…So You Want to Start A Company...
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About Me: I’m DROdio, the CEO of , a B2B venture-backed startup in Silicon Valley. We’re 2 years old and we’ve raised $14MM to date to help enterprises ship better software, faster. Here’s and here’s my .
RELATED PADS: 🚀 |
✏️ I encourage you to write comments in this Hackpad. What resonates with you? What are your startup experiences and advice? What other resources do you recommend? .
Want to build a (multi) billion dollar company? Here's how:
TL;DR -- Shasta Ventures and found this to be true:
- Billion dollar ideas sound stupid at first. "Our analysis discovered that many billion dollar companies have ideas that were easy to dismiss at first"
- It doesn't matter how competitive the market already is. "The key learning is that consumers are willing to embrace superior products and experiences"
- "Billion dollar consumer companies generally reinvent existing behavior with a superior consumer experience, rather than bringing something radical and novel to the market."
- You're more likely to be successful if you're an untested founder. "[Untested founders] did not have a win under their belt or deep experience in their field, but were passionate about their product and had a unique perspective on how to serve their target customer.
- Don't focus on driving revenue at first. "While most companies did not have revenue early on, we found that many that grow to significant scale did have signs of strong product/market fit and/or exhibited strong network effects by their Series A round."
🔑 The Key Takeaway: Create an Innovative Customer Experience for a Small Group in a Large Market. "There are large companies to be built by offering new, innovative and superior customer experiences to large markets, regardless of how competitive the sector already is or how successful the founders have been before"
🎁 Bonus: Companies aren't massively disrupted by their competitors, but by entirely new approaches they didn't see coming. And those approaches often take the form of platforms that re-invent an entire industry. Taxis --> Uber. Hotels --> AirBnB. This is part of a larger trend towards . Learn it, live it, love it.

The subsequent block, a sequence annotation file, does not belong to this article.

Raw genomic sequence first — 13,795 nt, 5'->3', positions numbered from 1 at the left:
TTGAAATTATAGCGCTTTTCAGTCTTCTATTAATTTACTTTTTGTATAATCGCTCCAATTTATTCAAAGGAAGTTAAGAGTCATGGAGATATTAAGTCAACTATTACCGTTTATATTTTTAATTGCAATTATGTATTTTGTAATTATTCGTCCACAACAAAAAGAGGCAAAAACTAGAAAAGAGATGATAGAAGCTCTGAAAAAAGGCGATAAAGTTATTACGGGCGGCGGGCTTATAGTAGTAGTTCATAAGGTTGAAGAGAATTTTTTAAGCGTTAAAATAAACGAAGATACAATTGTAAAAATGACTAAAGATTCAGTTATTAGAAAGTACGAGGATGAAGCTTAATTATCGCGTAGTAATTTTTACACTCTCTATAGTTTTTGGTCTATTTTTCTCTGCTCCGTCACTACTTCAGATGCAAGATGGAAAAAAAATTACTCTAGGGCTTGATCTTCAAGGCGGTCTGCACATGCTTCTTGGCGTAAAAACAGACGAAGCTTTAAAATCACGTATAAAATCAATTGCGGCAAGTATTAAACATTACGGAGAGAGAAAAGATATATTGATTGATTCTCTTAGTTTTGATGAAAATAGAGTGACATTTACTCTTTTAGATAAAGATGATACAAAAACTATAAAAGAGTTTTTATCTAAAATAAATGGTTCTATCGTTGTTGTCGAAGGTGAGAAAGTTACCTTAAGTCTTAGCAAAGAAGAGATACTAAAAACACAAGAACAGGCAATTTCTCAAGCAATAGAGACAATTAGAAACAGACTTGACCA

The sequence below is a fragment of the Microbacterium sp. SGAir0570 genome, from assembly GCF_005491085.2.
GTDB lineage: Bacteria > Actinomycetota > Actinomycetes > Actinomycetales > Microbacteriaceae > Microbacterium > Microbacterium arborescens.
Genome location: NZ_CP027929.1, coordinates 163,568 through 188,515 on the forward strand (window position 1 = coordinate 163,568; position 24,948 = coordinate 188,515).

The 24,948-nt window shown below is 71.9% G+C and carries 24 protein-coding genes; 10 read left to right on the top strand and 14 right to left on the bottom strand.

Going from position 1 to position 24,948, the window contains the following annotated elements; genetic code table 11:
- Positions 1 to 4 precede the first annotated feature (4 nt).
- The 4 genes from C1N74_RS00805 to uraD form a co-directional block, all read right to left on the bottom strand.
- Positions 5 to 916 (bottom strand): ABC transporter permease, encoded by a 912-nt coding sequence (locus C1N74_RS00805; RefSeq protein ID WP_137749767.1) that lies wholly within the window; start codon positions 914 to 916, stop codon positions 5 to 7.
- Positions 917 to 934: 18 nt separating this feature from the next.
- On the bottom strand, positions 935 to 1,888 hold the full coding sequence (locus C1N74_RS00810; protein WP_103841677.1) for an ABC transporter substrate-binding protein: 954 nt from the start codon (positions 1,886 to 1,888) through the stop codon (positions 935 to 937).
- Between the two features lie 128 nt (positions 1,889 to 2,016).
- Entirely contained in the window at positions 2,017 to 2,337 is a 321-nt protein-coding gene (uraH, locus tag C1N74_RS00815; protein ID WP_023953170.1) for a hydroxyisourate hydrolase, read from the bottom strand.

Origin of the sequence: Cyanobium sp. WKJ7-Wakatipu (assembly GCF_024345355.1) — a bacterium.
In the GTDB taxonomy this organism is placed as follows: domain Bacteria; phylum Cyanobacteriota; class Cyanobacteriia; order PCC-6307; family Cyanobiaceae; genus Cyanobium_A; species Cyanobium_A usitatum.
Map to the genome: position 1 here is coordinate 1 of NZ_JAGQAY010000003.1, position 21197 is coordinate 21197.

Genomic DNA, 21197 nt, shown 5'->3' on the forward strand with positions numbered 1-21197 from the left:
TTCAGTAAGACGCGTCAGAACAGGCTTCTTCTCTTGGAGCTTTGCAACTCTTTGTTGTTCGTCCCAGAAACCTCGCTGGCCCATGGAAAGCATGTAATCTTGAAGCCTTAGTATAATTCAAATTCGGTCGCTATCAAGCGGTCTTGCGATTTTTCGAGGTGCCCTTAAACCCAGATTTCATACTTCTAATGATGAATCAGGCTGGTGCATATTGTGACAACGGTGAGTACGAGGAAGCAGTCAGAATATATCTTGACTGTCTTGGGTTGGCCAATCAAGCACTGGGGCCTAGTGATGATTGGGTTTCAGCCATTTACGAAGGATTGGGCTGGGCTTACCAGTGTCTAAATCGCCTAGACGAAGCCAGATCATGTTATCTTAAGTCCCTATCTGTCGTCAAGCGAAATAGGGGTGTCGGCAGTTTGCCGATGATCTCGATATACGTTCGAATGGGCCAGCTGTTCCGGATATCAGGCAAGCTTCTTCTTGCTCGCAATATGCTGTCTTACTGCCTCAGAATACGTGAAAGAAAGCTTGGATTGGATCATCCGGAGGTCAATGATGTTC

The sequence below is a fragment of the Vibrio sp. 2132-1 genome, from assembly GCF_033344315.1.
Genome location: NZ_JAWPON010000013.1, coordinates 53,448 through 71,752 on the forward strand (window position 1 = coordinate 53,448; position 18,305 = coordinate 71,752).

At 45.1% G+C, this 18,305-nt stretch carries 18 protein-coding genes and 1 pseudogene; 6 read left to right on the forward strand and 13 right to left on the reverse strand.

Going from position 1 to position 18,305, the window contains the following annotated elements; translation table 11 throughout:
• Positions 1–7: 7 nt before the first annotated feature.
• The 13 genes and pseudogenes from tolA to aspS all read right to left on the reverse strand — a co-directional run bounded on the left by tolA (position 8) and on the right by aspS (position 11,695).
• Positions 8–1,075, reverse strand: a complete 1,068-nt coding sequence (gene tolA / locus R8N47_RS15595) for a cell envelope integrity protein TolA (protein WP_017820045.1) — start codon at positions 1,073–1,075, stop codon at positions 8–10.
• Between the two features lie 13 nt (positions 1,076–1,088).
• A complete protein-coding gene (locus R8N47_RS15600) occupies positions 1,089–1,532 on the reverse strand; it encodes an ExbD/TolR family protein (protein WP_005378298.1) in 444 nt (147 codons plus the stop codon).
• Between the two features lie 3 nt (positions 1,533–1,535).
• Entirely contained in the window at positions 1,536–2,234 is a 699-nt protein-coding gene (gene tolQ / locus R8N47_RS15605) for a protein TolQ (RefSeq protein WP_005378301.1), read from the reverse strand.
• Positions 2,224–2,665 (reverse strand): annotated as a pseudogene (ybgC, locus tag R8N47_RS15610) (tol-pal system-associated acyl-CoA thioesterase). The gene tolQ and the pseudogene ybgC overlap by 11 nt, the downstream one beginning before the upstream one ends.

Do This Research First
- Start by reading Sam Altman’s “.” It’s the single best resource for founders, especially first time founders. Think of it as a Cliffs Notes of everything else you’ll read.
- TL;DR: If you want a quick & dirty version, start instead with from YC.
- Another good startup playbook comes from Stripe’s Atlas program, called . For example, here’s a Guide on .
- Then read . Paul Graham is the founder of Y Combinator. He's kind of like the godfather of the Valley startup ecosystem :smile: . If you've never heard of YC, you can read and to understand what it's all about. If you want to slingshot your way to startup success, applying to, and being accepted to YC is a terrific goal to have. It's by far the single fastest way I can think of for you to succeed as a startup entrepreneur. Did you know that these companies all came out of YC? Airbnb, Stripe, Reddit, Instacart and Twitch? You can see a full list of YC-funded startups in the .
- Read The Lean Startup, is a book by Eric Ries, a co-founder and CTO of IMVU. You can ($10 for the Kindle version). :bookmark: Also -- there's -- a reading app that hooks into your local library account. I checked, and both the text and audiobook versions of the LeanStartup are available on OverDrive for free ().
- There's a public FB group run by Sam Altman ( the president of YC) called . Join it. Read all its posts.
- is 👍 pure gold. The advice in these paragraphs could cover an entire year of study in a startup class. If there's one single condensed 'bible' of startup commandments, this FB post is it.
- That synopsis summarizes this lecture series by Sam Altman at Stanford on how to start a startup. (available either as (also below). or ). Sam brings luminaries from the startup world in to talk in this series. Highly recommended.
- Consume as many of First Round Review's startup blogs as you can manage. These posts are a good starting point, but there are many more: , , , ,
- Listen to as many of as you can manage.
- If you're building a SaaS company -- MercuryFund's SaaS Lifecycle is a great template:
I’m starting right now. Here are some of my most current tips.
A lot has changed since back in 2013. Here are some of the services, tools & vendors I’m relying on as I spin up Armory with Ben & Isaac, my two co-founders.
- Armory was incorporated using the program, which also gave us great perks like $15k inAWS credits
- Got $20K in GCP credits through the developer program
- Using Silicon Legal Services for legal work (same law firm as I used before; they rock)
- Using for our design mocks
- Using for payroll & benefits
- Using for back-office administration
- Using to manage our cap table, option grants, etc.
- Using for corporate mail, calendar, etc.